Jeopardy!’s Watson Computer and Healthcare

I’m sure like many of you, I was completely intrigued by the demonstration of the Watson computer competing against the best Jeopardy! stars. It was amazing to watch not only how Watson was able to come up with the answer, but also how quickly it was able to reach the correct answer.

The hype at the IBM booth at HIMSS was really strong since it had been announced that healthcare was one of the first places that IBM wanted to work on implementing the “Watson” technology (read more about the Watson Technology in Healthcare in this AP article). Although, I found the most interesting conversation about Watson in the Nuance booth when I was talking to Dr. Nick Van Terheyden. The idea of combining the Watson technology with the voice recognition and natural language processing technologies that Nuance has available makes for a really compelling product offering.

One of the keys in the AP article above and was also mentioned by Dr. Nick from Nuance was that the Watson technology in healthcare would be applied differently than it was on Jeopardy!. In healthcare it wouldn’t try and make the decision and provide the correct answer for you. Instead, the Watson technology would be about providing you a number of possible answers and the likelihood of that answer possibly being the issue.

Some of this takes me back to Neil Versel’s posts about Clinical Decision Support and doctors resistance to CDS. There’s no doubt that the Watson technology is another form of Clinical Decision Support, but there’s little about the Watson technology which takes power away from the doctor’s decision making. It certainly could have an influence on a doctor’s ability to provide care, but that’s a great thing. Not that I want doctors constantly second guessing themselves. Not that I want doctors relying solely on the information that Watson or some other related technology provides. It’s like most clinical tools. When used properly, they can provide a great benefit to the doctor using them. When used improperly, it can lead to issues. However, it’s quite clear that Watson technology does little to take away from the decision making of doctors. In fact, I’d say it empowers doctors to do what they do better.

Personally I’m very excited to see technologies like Watson implemented in healthcare. Plus, I think we’re just at the beginning of what will be possible with this type of computing.

About the author

John Lynn

John Lynn

John Lynn is the Founder of the HealthcareScene.com, a network of leading Healthcare IT resources. The flagship blog, Healthcare IT Today, contains over 13,000 articles with over half of the articles written by John. These EMR and Healthcare IT related articles have been viewed over 20 million times.

John manages Healthcare IT Central, the leading career Health IT job board. He also organizes the first of its kind conference and community focused on healthcare marketing, Healthcare and IT Marketing Conference, and a healthcare IT conference, EXPO.health, focused on practical healthcare IT innovation. John is an advisor to multiple healthcare IT companies. John is highly involved in social media, and in addition to his blogs can be found on Twitter: @techguy.

8 Comments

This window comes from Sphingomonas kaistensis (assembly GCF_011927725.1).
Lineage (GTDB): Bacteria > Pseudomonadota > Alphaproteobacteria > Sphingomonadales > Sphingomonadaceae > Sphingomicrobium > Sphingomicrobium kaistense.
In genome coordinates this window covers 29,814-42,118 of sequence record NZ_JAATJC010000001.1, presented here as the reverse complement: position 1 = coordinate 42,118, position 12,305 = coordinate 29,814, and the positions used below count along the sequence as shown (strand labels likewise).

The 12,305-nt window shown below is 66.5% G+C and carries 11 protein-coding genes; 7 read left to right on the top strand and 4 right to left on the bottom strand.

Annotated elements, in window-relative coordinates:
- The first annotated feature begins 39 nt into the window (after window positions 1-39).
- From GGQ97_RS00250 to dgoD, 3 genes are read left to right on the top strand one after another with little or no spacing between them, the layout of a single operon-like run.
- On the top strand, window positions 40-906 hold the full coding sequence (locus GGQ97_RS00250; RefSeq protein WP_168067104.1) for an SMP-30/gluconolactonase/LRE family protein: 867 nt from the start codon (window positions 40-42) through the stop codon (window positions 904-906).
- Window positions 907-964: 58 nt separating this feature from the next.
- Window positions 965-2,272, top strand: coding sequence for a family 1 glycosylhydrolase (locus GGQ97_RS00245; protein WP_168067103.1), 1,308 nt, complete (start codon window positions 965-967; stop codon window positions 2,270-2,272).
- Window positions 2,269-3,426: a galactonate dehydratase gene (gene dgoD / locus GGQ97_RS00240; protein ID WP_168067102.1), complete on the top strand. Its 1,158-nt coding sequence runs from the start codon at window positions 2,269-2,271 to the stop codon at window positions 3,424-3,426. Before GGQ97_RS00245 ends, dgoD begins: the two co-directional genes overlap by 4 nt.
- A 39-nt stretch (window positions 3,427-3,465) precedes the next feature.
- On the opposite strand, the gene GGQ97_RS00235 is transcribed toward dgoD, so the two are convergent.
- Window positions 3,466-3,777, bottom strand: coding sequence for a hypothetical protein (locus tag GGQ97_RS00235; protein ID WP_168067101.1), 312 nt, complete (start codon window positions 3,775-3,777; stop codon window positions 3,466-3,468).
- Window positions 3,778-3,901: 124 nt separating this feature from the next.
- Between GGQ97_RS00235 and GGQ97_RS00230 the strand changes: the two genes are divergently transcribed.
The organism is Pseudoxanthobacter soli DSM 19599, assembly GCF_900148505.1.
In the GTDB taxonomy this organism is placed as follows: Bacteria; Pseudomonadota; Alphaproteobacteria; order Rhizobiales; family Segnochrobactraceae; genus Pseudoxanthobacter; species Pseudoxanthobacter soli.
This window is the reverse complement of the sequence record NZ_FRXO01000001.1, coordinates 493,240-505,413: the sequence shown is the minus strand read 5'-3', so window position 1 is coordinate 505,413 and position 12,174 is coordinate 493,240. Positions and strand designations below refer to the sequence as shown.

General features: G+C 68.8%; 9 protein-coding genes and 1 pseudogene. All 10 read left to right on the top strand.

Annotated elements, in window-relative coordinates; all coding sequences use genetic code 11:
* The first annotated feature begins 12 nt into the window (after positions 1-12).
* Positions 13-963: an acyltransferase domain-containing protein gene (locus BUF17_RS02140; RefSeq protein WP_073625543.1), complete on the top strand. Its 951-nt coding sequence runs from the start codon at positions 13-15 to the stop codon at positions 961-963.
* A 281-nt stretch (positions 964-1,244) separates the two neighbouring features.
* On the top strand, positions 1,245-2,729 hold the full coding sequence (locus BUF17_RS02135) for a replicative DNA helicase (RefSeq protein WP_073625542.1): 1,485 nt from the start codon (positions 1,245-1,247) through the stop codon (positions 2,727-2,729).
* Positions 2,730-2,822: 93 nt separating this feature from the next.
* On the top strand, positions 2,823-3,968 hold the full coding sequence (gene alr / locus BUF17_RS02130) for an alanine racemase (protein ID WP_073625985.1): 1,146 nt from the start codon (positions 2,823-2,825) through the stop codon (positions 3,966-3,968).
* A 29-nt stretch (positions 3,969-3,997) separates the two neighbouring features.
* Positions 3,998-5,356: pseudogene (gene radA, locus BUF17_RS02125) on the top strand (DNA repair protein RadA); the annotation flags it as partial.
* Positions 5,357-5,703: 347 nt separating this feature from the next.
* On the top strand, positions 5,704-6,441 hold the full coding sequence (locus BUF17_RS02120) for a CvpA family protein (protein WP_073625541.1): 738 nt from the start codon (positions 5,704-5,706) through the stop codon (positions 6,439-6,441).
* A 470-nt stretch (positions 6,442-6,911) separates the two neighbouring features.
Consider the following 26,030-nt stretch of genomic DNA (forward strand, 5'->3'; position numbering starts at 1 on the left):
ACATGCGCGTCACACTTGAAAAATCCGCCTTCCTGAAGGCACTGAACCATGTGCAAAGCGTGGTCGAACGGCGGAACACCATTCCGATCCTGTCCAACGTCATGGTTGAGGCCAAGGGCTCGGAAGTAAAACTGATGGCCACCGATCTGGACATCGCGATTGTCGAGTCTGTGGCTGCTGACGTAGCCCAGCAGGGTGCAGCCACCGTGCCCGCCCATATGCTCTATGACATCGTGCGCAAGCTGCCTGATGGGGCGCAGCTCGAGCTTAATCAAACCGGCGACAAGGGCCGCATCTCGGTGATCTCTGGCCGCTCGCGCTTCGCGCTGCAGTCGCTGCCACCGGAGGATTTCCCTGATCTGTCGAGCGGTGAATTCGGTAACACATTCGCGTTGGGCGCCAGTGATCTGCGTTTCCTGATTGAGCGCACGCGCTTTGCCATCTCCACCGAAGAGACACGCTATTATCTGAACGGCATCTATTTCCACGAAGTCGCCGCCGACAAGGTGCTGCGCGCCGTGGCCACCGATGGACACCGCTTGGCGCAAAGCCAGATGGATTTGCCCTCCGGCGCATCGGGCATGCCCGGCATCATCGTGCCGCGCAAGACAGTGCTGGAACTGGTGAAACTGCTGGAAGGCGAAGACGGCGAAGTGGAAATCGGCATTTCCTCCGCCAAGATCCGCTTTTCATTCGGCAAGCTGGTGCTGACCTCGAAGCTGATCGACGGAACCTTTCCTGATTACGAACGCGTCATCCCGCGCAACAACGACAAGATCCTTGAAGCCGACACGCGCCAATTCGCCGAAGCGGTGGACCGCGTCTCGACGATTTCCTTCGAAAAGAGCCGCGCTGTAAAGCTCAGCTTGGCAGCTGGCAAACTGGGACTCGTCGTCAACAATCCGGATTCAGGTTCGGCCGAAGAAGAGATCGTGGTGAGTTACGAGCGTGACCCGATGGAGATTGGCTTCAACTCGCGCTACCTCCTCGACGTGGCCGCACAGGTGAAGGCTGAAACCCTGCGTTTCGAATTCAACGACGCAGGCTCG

• As it is, many physicians practices that we speak to have said that they are stongly considering retiring (the older docs) or just folding up their practices when they can no longer adequately compensate for the penalties, rather than implement EMR.. If technology wasn’t already scaring them out their business… Watson will make them question their existence. While the intent was to migrate the industry off paper and into the 21st century, procrastination has bitten them hard in the keester. Will we see a wave of practices closing over the next few years?

  • Yes, I’ve seen some of the same Gerry. There is a large group of doctors that will never adopt. Although, the new set of doctors are the opposite. They can’t imagine a practice without an EMR.

    It will be interesting to watch that dynamic play out.

  • Gerry, the CDS post of mine that John links to quotes a doc who thinks some of the older guard does need to go away. The status quo doesn’t work, yet some won’t let go of it.

  • The other point that Watson’s Jeopardy appearance drove home, even though it smashed the competition, is that the most advanced state of AI that we have today still needs human review and intervention for those “???” moments when the computer just hasn’t synthesized that information yet.

    This will not be going away anytime soon.

    That being said, I think this technology is geared in the rather long term towards making doctors obsolete over time — and every other skilled profession, too. So doctors won’t be feeling all alone in their own obsolescence. It will be all of us.

  • Steven,
    How do you feel about the idea of robots/computers taking over the world?

    I think you actually point out the reason that doctors won’t be obsolete: There’s still a need for human review and intervention. What will happen is that what we know as a doctor will absolutely change over time. The way the doctor helps you will be drastically changed by computers.

  • As one of the losing contestants said, “I for one welcome our new robot overlords.”

    In all seriousness, I do have a cynical side about the desire to replace as much skilled labor as possible with cheap robotics, to better serve the owning class, but I don’t think that’s the way it has to be, and I don’t think it will be feasible for a long time still.

    there’s always the hope that it will be more like Star Trek; the doc waves the tricorder over the patient’s chest and gets an instant diagnosis.

  • I’d definitely buy a tricorder. Maybe I could patent it;-)

    I agree that at least in our lifetimes it’s unlikely to go beyond some really amazing technological tools.

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